Assistant Professor, Department of Biology

Gena Sbeglia is a biology education researcher with a focus on the cognitive and psychosocial contributions to meaningful biology learning. Her work seeks to improve the quality, equity, and assessment of undergraduate biology instruction. After studying behavior and genetics of lemurs in Madagascar for her doctorate, Sbeglia transitioned into a focus on discipline-based education research during her postdoctoral work.

She plans to collaborate with faculty in the department and in the Center for Research in Math Science Education who share her passion for and expertise in measuring learning at a public and inclusive institution. In Spring 2023, she will be putting her research and five years of undergraduate teaching experience into practice when she teaches BIOL 204, Principles of Organismal Biology, as an evidence-based, flipped active learning classroom.

Moving from her home state of New York, Sbeglia is excited to take her young kids hiking and to get back into sewing Halloween costumes and other projects.

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Catherine Schrankel

Assistant Professor, Department of Biology

Catherine (Cat) Schrankel is a cell biologist and immunologist. She researches the transport proteins that animals rely on to interact with toxic chemicals and microorganisms in their environment. Her lab will be one of the first in the world to breed sea urchins that were genetically modified with CRISPR/Cas9 technology. This work will inform our understanding of how small molecules from pathogens affect embryonic development and gastrointestinal disorders.

After nearly abandoning biology as a major early in college, having great mentors and taking a hands-on developmental biology class helped research finally click for her. She earned her doctorate in Canada and then worked as a postdoctoral fellow at the Scripps Institution of Oceanography. Schrankel is excited to join SDSU because of all of the different animals and questions that are being asked in the Department of Biology and because of how many first-generation students, like her German immigrant parents, she will have the opportunity to mentor.

Outside of the lab, she enjoys painting, playing cello and spending time with her partner and dog.

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Ariana Stickel

Assistant Professor, Department of Psychology

Ariana Stickel (‘12) researches neuropsychology, specifically Alzheimer’s and dementia, in Latino populations. She takes a biopsychosocial approach to identifying risk factors for cognitive aging, taking other health conditions like cardiovascular disease and cultural pressures to acculturate into consideration. Stickel says her grandmother fuels her focus on older adults and informing clinical decisions for the under-studied Latino population.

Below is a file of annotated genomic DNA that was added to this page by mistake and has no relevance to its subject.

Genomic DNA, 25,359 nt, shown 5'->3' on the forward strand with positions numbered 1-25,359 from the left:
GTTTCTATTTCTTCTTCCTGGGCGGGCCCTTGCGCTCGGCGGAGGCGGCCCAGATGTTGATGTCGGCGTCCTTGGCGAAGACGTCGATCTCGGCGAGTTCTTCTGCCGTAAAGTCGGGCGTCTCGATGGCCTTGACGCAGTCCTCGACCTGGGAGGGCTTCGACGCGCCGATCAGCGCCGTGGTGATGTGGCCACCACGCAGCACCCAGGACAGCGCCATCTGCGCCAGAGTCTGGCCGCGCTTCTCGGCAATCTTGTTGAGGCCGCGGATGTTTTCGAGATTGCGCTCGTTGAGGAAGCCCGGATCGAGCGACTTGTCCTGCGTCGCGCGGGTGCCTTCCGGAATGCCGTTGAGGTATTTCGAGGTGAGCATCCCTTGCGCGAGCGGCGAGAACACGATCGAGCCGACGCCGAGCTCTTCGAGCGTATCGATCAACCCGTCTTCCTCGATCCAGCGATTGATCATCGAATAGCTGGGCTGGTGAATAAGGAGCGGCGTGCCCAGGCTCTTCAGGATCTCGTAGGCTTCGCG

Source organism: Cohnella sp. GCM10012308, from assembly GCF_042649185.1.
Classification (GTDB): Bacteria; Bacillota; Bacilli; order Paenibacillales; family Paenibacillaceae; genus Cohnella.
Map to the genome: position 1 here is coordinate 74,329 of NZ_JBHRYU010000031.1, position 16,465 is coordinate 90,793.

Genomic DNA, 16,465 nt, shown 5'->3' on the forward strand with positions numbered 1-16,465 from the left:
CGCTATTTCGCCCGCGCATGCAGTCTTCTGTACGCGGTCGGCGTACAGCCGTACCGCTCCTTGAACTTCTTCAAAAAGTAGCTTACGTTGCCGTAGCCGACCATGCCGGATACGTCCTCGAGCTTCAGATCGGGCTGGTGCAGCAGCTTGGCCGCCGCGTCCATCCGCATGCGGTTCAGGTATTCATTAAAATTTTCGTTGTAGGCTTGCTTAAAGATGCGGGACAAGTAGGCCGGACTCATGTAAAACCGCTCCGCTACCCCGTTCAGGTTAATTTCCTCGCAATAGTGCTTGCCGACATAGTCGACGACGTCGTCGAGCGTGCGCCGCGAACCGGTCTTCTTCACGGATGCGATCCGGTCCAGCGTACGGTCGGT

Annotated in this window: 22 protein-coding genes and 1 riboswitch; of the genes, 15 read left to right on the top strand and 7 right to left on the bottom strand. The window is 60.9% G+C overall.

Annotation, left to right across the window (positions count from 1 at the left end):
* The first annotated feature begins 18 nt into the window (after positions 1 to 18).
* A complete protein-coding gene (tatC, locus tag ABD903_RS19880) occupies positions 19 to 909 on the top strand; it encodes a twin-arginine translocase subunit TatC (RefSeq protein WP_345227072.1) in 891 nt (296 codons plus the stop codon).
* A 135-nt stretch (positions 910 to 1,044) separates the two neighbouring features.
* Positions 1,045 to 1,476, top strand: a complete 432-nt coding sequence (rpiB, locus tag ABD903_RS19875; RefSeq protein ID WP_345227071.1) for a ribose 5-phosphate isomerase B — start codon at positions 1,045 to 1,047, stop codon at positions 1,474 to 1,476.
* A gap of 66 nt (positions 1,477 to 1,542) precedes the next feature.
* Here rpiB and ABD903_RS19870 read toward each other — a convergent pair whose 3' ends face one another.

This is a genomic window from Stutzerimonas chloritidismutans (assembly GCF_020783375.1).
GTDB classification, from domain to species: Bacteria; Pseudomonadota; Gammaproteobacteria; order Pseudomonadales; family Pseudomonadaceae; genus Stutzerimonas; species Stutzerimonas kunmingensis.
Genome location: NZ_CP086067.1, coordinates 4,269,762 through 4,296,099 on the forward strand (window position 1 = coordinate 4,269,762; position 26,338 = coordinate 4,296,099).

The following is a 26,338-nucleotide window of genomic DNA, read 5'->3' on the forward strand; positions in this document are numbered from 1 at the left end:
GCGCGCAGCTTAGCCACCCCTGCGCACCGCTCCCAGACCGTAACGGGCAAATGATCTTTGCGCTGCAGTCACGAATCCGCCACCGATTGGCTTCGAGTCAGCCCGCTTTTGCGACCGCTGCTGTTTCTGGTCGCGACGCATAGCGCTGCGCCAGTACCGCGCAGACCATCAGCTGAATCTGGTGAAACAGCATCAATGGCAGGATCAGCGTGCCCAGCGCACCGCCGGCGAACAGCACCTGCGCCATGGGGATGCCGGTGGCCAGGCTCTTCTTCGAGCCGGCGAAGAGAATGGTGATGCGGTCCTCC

After completing her graduate training at the University of Arizona and a postdoctoral position at UC San Diego, the first-generation college student says returning to where she had her first taste of research working with bilingual preschoolers feels like coming home. Stickel looks forward to mentoring students in SDSU’s Advancing Diversity in Aging Research (ADAR) program led by Terry Cronan, who Stickel worked with as a student herself.

In her free time, Stickel enjoys eating good food, spending time with her family, and improving her watercoloring skills.

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Xin Wang

Assistant Professor, Department of Mathematics & Statistics

Xin Wang is a statistician and data scientist aiming to answer a variety of questions using methods that identify clusters within survey, longitudinal and spatial data, among other types. From analyzing distribution of crop land to how obesity varies among age groups over time, she plans to collaborate with researchers within and outside the College of Sciences, such as in geography, public health and education.

Wang earned her bachelor’s and master’s degrees in statistics at Renmin University of China and completed her doctorate at Iowa State University. Before joining SDSU, she worked at Miami University in Ohio. She will teach a survey sampling course in Fall 2022 and is excited to teach more computational courses in future semesters.

When she is not running regressions or learning new statistical techniques, Wang loves spending time at the beach with her two-and-a-half-year-old son who is currently obsessed with cars.